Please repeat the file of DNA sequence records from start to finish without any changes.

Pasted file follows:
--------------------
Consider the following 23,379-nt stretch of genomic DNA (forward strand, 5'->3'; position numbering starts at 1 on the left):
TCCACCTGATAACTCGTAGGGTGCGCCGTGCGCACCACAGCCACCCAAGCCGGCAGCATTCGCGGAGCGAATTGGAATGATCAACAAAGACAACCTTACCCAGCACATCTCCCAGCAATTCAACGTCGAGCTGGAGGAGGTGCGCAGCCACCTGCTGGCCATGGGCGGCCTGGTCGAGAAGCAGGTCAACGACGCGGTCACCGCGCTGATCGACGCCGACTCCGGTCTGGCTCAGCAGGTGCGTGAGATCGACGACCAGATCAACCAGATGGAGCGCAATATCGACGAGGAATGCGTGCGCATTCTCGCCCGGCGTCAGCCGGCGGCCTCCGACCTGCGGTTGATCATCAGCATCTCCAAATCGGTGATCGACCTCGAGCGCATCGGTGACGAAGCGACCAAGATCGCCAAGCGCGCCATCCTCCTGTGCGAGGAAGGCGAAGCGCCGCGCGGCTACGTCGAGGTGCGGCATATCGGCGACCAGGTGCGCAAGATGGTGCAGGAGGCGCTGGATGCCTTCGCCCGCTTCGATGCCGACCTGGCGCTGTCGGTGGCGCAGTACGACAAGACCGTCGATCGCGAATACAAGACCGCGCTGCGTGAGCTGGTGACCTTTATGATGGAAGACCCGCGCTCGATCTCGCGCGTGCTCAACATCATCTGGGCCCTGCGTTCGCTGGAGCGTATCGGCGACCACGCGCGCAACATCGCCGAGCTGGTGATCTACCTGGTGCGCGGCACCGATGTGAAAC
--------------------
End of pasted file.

Consider the following 23,379-nt stretch of genomic DNA (forward strand, 5'->3'; position numbering starts at 1 on the left):
TCCACCTGATAACTCGTAGGGTGCGCCGTGCGCACCACAGCCACCCAAGCCGGCAGCATTCGCGGAGCGAATTGGAATGATCAACAAAGACAACCTTACCCAGCACATCTCCCAGCAATTCAACGTCGAGCTGGAGGAGGTGCGCAGCCACCTGCTGGCCATGGGCGGCCTGGTCGAGAAGCAGGTCAACGACGCGGTCACCGCGCTGATCGACGCCGACTCCGGTCTGGCTCAGCAGGTGCGTGAGATCGACGACCAGATCAACCAGATGGAGCGCAATATCGACGAGGAATGCGTGCGCATTCTCGCCCGGCGTCAGCCGGCGGCCTCCGACCTGCGGTTGATCATCAGCATCTCCAAATCGGTGATCGACCTCGAGCGCATCGGTGACGAAGCGACCAAGATCGCCAAGCGCGCCATCCTCCTGTGCGAGGAAGGCGAAGCGCCGCGCGGCTACGTCGAGGTGCGGCATATCGGCGACCAGGTGCGCAAGATGGTGCAGGAGGCGCTGGATGCCTTCGCCCGCTTCGATGCCGACCTGGCGCTGTCGGTGGCGCAGTACGACAAGACCGTCGATCGCGAATACAAGACCGCGCTGCGTGAGCTGGTGACCTTTATGATGGAAGACCCGCGCTCGATCTCGCGCGTGCTCAACATCATCTGGGCCCTGCGTTCGCTGGAGCGTATCGGCGACCACGCGCGCAACATCGCCGAGCTGGTGATCTACCTGGTGCGCGGCACCGATGTGAAAC